If you’re ever feeling stupid, just remember someone invented a wrench and named it Allen.
I was feeling stupid. How hard could it be to set up a Pinterest account? I asked a teacher friend to help me. Created in 2012, Pinterest is an online bulletin board. People pin photos into collections called boards, which serve as big catalogs of objects. For users, it’s a way to think about and plan the future, or to show off one’s taste for free.
When we were kids, we had a pushpin-type bulletin board in our room and it always had things pinned on it. Things like horoscopes, phone numbers, letters, notes. I recall the cork board coming in handy when we were looking for a little scrap of paper or something we knew we had saved, but would have gotten lost in the junk drawer. When we bought our condo in California, a new cork board was the mainstay of the laundry room decor.
Now, of course, with a smartphone, you can keep your notes and photos with little effort. And that’s one of the reasons why I resisted using Pinterest. What could I possibly find there? Why would I need to save anything? Isn’t it a waste of time?
Pinterest co-founder Evan Sharp defines Pinterest as: “a place where people can go to get ideas for any project or interest in their life. And as you encounter great ideas and discover new things that you didn’t even know were out there, you can pin them and make them part of your life through our system of boards. I think of it as a kind of utility. People use it to save and organize things for later. And then it turns out that integral to saving things is discovering new things…. Pinterest is about inspiration. And inspiration is a word that doesn’t resonate with people until they use Pinterest and get what that means, but that’s fundamentally about connecting to other people. Other people end up being people’s source of inspiration.”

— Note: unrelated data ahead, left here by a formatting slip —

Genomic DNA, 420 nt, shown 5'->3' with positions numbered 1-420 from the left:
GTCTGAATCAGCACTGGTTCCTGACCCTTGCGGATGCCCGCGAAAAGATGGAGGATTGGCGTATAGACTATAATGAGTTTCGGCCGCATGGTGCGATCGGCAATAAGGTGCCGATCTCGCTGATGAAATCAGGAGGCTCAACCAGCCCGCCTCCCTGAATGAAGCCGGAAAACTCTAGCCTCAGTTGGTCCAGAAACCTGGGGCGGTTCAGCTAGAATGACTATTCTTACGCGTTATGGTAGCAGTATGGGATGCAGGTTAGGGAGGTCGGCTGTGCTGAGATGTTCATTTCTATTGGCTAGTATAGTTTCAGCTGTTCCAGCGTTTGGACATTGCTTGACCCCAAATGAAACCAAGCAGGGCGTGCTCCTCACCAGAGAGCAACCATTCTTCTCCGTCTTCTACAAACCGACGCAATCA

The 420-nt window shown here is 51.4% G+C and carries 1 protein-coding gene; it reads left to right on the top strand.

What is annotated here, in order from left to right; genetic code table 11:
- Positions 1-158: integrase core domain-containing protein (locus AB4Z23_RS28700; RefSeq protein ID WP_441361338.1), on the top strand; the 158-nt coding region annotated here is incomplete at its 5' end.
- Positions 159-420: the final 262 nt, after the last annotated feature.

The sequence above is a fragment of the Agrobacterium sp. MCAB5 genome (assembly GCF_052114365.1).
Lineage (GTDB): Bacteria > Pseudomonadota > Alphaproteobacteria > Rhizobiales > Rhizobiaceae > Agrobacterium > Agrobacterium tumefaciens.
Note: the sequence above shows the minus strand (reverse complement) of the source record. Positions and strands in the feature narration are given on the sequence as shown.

You mean, like a cork board? Genius!
I started creating my boards with topics like blog, planners, and life hacks. I’ve saved more than 100 pins on my boards, and I have the app on my phone, iPad and laptop. However, I have articles and pictures saved, but I haven’t been on the app to read what I’ve pinned. I saved the pins because they were informative (did you know that eating a spoonful of peanut butter before bed helps you burn more calories when you sleep?!), but I’m just afraid that I’ll be sucked in and, before I know it, I will have spent two hours reading tidbits.
I saved an article entitled “How to Pay All the Bills Even When You Are Unemployed” and perhaps I should read that first.